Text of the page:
BT yesterday unveiled plans to hire 6,000 workers in India over the next two years.
The company has applied to the Indian Government for a number of national and long distance licences so it can provide services direct to the area’s businesses.
Andy Green, chief executive of BT Global Services, described the move as a "landmark development" and called India one of BT’s fastest growing markets.
The Indian economy is in its fourth year of growth at around eight per cent, and analysts are expecting another 12 months of bumper sales and profits for the region’s firms.
The country’s tiger economy has recently shown its creeping strength on the world stage with Tata Steel’s #4.3 billion bid for former British Steel firm Corus.
Mr Green hopes growth into the country – where it has had a base for almost 20 years – will generate revenues of #131 million by 2009.
He said: "Establishing and managing our own operations in India is a landmark development. With these licences and planned investment, we will be able to provide the same high levels of service in Bangalore as we do in Boston, and in Mumbai as we do in Madrid.
"This will allow our India customers access to a BT managed network which is connected to BT’s comprehensive global network across Asia Pacific, Europe and North America."
During the last three years BT has invested more than #52 million in the Asia Pacific region, with 12,000 out of the 15,000 people employed in the area based in India.
The group yesterday said it had also teamed up with New Delhi-based Jubilant Enpro, which has interests ranging from oil and gas to food and services.
The agreement is aimed at helping Enpro develop its telecoms systems, while BT will be able to pick up further insight into the India business community in return.
Meanwhile, BT also said it was cutting prices on its wholesale broadband products by up to 12.5 per cent from next May – lowering the cost for a raft of internet service providers.
The former monopoly, whose wholesale broadband products are used by over 100 service providers in the UK, said the monthly price of its more widely used IPstream product would come down by at least nine per cent to #7.63 per line from #8.40.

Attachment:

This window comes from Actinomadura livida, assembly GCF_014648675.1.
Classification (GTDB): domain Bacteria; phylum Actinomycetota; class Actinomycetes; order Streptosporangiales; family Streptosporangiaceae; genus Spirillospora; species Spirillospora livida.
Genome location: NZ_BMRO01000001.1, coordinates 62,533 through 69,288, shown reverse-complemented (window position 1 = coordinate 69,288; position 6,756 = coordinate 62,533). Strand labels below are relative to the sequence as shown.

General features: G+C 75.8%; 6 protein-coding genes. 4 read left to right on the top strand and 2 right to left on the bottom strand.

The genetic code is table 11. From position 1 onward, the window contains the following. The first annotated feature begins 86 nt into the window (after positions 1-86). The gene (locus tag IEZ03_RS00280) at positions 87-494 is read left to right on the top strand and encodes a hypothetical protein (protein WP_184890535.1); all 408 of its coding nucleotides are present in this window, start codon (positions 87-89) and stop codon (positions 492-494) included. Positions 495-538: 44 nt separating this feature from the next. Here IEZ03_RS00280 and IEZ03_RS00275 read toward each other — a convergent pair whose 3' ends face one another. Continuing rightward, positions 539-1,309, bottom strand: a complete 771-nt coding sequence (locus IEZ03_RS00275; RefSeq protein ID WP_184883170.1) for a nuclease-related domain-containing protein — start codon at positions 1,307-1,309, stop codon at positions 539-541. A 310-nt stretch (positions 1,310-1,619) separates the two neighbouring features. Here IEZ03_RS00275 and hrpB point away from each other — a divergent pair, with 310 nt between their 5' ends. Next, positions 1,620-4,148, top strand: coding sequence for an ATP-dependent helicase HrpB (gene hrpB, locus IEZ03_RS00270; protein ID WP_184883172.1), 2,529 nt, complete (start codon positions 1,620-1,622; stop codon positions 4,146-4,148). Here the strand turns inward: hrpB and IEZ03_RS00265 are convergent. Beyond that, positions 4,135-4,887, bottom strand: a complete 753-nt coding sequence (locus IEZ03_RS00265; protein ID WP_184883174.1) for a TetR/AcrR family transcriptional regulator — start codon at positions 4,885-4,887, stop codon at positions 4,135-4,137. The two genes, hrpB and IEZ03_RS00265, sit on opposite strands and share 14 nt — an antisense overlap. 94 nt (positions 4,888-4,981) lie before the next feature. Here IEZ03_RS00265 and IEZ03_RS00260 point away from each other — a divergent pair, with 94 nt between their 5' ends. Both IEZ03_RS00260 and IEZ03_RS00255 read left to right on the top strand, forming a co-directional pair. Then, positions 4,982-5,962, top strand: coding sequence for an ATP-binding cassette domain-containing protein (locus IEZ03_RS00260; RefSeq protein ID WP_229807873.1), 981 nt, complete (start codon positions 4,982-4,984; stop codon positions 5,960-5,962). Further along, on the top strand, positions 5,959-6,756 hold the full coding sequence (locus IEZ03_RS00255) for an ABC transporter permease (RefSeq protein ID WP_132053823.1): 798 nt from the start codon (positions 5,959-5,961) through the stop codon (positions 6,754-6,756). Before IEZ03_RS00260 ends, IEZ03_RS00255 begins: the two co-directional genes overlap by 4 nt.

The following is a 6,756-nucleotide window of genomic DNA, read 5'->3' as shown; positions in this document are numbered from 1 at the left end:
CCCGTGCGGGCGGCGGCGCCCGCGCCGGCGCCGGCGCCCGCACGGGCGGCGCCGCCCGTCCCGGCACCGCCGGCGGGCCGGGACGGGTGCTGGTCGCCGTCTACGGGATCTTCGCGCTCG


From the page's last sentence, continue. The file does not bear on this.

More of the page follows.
BT, which offers a further rebate for service providers at around 561 high-density exchanges, said that rebate was also set to increase to #1.24 from #1.10 from May 2007, reflecting the lower cost of providing broadband in these areas.
The increase in the rebate, along with the lower rental price, would cut the monthly price in these exchanges by 12.5 per cent to #6.39. The number of exchanges covered by the rebate would rise to 1,016, BT said in a statement.
"These pricing proposals will help our ISP customers develop their business plans and compete effectively in the broadband market," said Cameron Rejali, managing director for products and strategy at BT Wholesale.
"The proposed prices better reflect the economies of scale and input costs we face.
Scores of internet providers using BT's wholesale products are seeing their competitiveness increasingly eroded by a surge in local loop unbundling activity, under which rivals install their own equipment in BT's exchanges and are able to offer broadband at prices cheaper than those charged by BT Wholesale.
Large unbundlers such as Carphone Warehouse and pay-TV firm BSkyB have even announced plans to offer broadband free of cost to customers signing up for their phone or TV offerings.